Even Seemingly Harmless Products Can Be Hazardous
It’s easy to worry about the obviously hazardous chemicals in your workplace, such as benzene, chlorine, etc. But some seemingly harmless products, such as window cleaner and hair gel, may contain chemicals that, under the right conditions, could be hazardous.
Just look at a recent warehouse fire in Brampton, Ontario.
On Dec. 17, a fire broke out at the warehouse, which stored hair care and house cleaning products, such as hair mousse and shoe cleaner. Multiple fire crews and a HazMat unit battled overnight to finally put out the fire.
Approximately 30-50 workers were in the building at the time; all made it out safely. But one worker suffered burns to his hands.
The Ministry of the Environment and Ministry of Labour are investigating the cause of the fire.
The lesson: Don’t underestimate the potential hazards posed by any material or product in your workplace that contains chemicals. Although so-called “consumer products” may not pose as much of a risk to workers as other industrial chemicals, they may still pose dangers, especially if used incorrectly or exposed to heat.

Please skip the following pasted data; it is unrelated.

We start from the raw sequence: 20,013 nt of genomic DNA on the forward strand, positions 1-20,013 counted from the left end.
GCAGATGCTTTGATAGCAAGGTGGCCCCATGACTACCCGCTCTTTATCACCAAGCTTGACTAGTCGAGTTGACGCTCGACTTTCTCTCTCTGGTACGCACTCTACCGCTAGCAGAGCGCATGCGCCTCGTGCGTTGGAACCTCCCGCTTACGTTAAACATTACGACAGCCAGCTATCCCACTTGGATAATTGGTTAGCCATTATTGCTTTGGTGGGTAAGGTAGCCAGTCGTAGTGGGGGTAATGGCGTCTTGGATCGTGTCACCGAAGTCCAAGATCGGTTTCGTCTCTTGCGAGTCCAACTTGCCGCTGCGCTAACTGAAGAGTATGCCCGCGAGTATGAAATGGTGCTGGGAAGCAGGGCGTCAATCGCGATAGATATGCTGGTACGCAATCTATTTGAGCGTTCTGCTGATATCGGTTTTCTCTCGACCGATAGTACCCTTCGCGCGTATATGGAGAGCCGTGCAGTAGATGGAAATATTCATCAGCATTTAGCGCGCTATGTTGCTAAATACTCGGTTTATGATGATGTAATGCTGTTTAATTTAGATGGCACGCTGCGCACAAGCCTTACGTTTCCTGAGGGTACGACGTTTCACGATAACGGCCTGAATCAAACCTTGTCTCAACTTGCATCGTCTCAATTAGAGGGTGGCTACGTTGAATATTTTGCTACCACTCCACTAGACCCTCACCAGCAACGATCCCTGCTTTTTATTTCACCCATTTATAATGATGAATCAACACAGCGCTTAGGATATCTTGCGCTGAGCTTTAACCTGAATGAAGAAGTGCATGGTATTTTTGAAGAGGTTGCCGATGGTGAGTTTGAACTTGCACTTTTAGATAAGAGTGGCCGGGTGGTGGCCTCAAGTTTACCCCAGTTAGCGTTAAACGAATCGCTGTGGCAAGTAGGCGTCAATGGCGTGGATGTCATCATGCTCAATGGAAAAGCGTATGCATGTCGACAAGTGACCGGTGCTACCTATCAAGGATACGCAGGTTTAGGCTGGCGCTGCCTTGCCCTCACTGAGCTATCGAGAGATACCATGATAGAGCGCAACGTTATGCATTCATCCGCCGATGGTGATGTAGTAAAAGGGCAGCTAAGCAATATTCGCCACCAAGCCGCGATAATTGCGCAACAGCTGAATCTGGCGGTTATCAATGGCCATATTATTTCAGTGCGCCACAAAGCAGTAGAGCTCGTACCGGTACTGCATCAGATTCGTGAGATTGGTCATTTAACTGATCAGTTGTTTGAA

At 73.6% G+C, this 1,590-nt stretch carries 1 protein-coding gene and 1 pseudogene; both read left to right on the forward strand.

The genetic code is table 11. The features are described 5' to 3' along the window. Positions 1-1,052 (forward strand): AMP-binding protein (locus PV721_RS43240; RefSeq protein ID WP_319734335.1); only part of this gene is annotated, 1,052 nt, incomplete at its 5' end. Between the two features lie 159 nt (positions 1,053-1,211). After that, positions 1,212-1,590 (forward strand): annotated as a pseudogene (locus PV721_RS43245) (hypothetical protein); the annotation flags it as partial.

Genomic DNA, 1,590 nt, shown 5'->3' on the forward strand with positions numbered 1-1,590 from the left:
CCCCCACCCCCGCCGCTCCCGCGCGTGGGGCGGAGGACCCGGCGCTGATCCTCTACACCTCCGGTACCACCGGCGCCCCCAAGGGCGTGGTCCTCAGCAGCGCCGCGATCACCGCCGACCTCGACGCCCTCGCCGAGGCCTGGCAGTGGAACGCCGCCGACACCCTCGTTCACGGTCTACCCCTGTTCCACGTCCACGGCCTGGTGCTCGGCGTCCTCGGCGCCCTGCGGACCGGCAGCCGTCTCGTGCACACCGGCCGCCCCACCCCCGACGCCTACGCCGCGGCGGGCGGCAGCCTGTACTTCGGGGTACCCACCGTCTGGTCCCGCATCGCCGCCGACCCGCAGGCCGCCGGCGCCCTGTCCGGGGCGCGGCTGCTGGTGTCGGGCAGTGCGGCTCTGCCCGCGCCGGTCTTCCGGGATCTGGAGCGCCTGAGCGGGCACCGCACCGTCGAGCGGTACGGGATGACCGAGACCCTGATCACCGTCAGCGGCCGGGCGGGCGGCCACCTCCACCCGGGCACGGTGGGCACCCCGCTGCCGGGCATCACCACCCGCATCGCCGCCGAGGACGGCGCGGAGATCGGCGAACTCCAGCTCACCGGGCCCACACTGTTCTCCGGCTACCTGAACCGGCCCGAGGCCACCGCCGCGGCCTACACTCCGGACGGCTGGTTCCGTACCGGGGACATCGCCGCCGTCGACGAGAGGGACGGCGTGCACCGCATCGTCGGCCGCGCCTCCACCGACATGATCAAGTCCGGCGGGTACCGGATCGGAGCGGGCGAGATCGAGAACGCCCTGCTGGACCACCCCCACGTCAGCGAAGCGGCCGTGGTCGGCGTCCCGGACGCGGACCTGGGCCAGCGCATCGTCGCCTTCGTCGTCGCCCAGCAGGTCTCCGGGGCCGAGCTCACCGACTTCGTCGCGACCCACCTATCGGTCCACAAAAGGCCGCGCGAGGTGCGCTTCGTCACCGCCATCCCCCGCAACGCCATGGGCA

That’s why the WHMIS requirements may apply to some consumer products, such as cleaning supplies, adhesives and solvents. To ensure that workers are safe when using such products, take the following steps:
1. Determine if the substance is a consumer product by checking whether it’s a “controlled product” that’s packaged for and sold to the general public.
2. Request an MSDS form the supplier—even items that are consumer products may still have MSDSs, especially if the supplier sells them for use by both the general public and workplaces.
3. Apply a workplace label, if required.
Another way to eliminate or reduce the risks of exposure to chemicals is by switching to “green” alternatives, which may be very easy to do for items such as cleaning products where environmentally friendly alternatives are often readily available.